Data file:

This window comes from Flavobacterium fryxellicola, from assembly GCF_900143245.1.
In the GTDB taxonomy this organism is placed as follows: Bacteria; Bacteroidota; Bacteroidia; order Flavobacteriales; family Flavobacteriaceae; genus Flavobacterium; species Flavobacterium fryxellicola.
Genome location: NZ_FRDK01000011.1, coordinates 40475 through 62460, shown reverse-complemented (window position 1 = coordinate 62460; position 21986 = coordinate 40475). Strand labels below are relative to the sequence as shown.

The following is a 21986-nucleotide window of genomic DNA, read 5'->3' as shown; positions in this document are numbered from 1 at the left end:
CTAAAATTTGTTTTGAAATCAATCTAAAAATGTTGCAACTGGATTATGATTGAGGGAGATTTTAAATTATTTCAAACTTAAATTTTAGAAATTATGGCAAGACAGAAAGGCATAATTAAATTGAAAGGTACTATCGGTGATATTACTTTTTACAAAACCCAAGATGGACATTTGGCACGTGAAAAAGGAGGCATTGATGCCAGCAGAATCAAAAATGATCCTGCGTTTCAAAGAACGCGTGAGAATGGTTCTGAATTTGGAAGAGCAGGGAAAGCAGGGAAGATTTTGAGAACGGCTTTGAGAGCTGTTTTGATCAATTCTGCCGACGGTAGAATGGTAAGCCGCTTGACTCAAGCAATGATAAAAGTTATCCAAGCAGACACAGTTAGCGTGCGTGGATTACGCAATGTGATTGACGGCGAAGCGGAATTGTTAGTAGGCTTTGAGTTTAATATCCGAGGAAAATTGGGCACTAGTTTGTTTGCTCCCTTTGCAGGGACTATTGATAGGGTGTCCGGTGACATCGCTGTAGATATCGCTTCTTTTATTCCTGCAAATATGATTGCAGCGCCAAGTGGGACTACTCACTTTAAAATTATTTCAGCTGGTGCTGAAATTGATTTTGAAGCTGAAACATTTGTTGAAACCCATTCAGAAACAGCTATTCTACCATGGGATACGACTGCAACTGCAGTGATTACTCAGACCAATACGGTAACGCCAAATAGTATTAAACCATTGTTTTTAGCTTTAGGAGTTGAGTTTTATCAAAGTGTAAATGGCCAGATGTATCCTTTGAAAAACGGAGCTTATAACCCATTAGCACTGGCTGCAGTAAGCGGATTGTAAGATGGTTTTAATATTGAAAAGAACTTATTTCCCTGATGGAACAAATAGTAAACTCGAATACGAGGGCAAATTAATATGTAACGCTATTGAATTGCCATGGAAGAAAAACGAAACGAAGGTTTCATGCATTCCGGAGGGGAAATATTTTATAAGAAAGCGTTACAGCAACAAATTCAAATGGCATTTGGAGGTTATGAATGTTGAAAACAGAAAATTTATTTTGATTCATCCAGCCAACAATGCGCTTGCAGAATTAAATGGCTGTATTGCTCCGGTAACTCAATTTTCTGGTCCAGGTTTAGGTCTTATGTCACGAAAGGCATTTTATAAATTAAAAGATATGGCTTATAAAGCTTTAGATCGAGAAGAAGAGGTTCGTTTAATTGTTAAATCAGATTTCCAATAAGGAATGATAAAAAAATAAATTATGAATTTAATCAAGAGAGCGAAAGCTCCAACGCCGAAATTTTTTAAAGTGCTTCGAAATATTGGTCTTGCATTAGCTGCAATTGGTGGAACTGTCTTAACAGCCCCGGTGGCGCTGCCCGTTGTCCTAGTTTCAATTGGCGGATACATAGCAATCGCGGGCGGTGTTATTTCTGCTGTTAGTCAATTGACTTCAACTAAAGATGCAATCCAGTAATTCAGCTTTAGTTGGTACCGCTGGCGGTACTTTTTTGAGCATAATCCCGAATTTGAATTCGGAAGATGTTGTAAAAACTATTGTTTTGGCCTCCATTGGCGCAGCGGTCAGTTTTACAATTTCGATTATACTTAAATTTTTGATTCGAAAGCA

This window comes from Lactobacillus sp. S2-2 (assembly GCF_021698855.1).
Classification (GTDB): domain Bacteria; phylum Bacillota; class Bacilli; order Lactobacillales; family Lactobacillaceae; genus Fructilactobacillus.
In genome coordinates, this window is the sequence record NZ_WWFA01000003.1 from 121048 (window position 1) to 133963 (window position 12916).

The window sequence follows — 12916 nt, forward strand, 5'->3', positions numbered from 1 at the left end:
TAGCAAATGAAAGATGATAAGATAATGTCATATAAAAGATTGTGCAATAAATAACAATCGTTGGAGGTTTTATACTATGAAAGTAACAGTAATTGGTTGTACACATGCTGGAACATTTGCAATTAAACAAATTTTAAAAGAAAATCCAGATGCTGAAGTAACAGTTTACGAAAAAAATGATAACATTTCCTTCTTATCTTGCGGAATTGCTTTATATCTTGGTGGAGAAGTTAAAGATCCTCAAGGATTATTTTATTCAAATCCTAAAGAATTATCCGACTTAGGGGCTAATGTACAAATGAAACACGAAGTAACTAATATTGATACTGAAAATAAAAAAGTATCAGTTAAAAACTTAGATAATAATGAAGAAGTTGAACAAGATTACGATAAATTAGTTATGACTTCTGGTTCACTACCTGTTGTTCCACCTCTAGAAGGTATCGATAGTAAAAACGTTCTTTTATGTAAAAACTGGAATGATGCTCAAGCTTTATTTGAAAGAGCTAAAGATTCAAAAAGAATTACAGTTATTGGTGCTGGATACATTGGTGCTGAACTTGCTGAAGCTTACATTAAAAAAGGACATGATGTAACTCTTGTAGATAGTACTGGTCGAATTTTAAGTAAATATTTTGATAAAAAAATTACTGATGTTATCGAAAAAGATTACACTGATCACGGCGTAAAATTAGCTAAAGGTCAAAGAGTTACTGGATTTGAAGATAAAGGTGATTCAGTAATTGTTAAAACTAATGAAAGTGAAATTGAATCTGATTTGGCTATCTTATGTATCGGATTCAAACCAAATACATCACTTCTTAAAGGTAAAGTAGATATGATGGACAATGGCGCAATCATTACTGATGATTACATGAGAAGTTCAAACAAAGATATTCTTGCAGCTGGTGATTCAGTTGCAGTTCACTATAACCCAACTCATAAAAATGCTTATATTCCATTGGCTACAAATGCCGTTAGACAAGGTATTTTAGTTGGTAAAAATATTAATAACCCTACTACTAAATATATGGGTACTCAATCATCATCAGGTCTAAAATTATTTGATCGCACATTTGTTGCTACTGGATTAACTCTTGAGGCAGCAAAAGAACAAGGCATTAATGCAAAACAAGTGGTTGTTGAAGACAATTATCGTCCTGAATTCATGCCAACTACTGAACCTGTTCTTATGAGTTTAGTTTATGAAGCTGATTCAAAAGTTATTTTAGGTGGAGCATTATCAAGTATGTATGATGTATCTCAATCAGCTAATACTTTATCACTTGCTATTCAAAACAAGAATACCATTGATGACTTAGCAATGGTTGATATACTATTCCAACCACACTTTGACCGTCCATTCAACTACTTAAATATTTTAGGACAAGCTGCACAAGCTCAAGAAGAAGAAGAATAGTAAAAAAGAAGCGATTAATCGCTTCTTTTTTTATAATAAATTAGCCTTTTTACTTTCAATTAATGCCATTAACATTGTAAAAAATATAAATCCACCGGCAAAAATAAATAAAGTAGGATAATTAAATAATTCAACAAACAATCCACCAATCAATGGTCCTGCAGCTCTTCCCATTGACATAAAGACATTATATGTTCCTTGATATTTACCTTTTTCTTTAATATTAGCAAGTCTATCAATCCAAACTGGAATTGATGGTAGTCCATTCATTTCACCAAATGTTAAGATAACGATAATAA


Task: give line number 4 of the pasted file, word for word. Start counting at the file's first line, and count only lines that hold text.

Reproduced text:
The following is a 21986-nucleotide window of genomic DNA, read 5'->3' as shown; positions in this document are numbered from 1 at the left end: